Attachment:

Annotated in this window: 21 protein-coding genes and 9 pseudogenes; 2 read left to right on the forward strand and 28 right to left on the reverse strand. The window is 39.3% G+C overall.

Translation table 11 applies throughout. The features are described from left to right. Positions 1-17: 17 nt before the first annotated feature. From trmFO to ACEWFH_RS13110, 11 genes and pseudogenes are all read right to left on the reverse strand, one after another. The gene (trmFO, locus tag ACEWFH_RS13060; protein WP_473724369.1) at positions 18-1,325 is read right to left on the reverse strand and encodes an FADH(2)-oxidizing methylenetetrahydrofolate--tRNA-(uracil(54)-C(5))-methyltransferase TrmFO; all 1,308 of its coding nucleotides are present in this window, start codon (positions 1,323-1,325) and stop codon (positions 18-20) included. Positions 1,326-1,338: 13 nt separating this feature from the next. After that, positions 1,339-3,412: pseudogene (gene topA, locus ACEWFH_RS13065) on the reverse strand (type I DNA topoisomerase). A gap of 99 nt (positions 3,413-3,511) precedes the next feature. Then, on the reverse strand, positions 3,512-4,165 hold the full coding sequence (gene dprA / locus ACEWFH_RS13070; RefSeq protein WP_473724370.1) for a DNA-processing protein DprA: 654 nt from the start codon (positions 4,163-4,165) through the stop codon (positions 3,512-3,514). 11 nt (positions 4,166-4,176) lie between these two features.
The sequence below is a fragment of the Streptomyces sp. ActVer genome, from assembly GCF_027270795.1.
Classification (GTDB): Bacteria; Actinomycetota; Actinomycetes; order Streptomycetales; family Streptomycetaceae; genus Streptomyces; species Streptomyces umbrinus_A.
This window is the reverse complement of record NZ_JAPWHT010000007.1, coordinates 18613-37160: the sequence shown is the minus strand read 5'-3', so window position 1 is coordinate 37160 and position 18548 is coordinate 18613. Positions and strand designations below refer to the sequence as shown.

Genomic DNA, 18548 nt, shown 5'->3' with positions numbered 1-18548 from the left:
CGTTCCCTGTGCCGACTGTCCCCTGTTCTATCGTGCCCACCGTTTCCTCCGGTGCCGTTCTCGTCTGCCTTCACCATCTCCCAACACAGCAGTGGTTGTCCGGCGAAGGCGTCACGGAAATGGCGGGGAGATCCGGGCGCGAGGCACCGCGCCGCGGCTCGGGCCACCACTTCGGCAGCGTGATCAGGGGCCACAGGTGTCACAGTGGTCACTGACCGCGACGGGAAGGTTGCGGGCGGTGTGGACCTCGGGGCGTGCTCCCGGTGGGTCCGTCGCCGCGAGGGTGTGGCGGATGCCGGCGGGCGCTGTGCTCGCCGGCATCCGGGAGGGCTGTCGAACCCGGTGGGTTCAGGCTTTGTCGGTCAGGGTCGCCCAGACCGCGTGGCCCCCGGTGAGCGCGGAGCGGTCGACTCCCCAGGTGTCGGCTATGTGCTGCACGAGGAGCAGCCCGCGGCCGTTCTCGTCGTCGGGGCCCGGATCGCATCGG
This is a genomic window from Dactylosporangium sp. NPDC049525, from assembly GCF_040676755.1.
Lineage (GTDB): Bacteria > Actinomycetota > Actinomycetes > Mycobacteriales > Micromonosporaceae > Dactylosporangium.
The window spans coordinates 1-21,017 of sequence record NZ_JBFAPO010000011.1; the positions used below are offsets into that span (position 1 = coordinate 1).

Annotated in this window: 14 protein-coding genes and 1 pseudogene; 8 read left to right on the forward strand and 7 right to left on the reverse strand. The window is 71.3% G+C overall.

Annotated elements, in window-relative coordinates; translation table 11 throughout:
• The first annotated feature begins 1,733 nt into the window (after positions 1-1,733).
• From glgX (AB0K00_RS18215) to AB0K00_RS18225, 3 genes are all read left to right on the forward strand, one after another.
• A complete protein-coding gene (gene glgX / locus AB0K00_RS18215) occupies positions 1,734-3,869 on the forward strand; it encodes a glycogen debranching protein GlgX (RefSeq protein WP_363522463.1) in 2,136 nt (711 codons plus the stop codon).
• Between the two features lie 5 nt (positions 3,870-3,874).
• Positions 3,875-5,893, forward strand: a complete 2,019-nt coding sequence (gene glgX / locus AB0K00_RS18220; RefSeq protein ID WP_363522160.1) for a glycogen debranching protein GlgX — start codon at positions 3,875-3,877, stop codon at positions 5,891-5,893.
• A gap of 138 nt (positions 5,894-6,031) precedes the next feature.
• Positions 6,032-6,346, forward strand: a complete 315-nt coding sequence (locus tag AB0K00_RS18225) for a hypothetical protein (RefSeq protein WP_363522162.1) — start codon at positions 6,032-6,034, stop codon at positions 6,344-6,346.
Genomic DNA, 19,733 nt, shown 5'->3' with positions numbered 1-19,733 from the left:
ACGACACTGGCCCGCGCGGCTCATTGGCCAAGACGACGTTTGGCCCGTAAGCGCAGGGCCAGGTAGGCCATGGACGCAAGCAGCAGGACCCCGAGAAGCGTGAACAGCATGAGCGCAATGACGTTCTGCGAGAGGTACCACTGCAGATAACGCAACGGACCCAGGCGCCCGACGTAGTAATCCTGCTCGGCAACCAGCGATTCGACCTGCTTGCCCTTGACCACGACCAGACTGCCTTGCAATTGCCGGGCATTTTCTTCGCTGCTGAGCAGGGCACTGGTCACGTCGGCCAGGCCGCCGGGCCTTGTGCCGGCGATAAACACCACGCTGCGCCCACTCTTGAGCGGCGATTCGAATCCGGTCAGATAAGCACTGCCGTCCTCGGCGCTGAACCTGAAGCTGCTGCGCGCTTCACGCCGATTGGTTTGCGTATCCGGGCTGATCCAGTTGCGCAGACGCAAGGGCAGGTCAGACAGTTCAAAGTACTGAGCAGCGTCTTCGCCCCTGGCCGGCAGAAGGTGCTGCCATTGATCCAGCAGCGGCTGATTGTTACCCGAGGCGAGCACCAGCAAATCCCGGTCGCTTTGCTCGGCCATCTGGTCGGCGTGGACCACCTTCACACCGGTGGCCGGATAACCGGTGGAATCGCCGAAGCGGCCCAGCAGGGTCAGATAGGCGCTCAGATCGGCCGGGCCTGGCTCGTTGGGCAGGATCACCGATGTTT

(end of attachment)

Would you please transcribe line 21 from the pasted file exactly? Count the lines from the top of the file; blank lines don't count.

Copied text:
ACGACACTGGCCCGCGCGGCTCATTGGCCAAGACGACGTTTGGCCCGTAAGCGCAGGGCCAGGTAGGCCATGGACGCAAGCAGCAGGACCCCGAGAAGCGTGAACAGCATGAGCGCAATGACGTTCTGCGAGAGGTACCACTGCAGATAACGCAACGGACCCAGGCGCCCGACGTAGTAATCCTGCTCGGCAACCAGCGATTCGACCTGCTTGCCCTTGACCACGACCAGACTGCCTTGCAATTGCCGGGCATTTTCTTCGCTGCTGAGCAGGGCACTGGTCACGTCGGCCAGGCCGCCGGGCCTTGTGCCGGCGATAAACACCACGCTGCGCCCACTCTTGAGCGGCGATTCGAATCCGGTCAGATAAGCACTGCCGTCCTCGGCGCTGAACCTGAAGCTGCTGCGCGCTTCACGCCGATTGGTTTGCGTATCCGGGCTGATCCAGTTGCGCAGACGCAAGGGCAGGTCAGACAGTTCAAAGTACTGAGCAGCGTCTTCGCCCCTGGCCGGCAGAAGGTGCTGCCATTGATCCAGCAGCGGCTGATTGTTACCCGAGGCGAGCACCAGCAAATCCCGGTCGCTTTGCTCGGCCATCTGGTCGGCGTGGACCACCTTCACACCGGTGGCCGGATAACCGGTGGAATCGCCGAAGCGGCCCAGCAGGGTCAGATAGGCGCTCAGATCGGCCGGGCCTGGCTCGTTGGGCAGGATCACCGATGTTT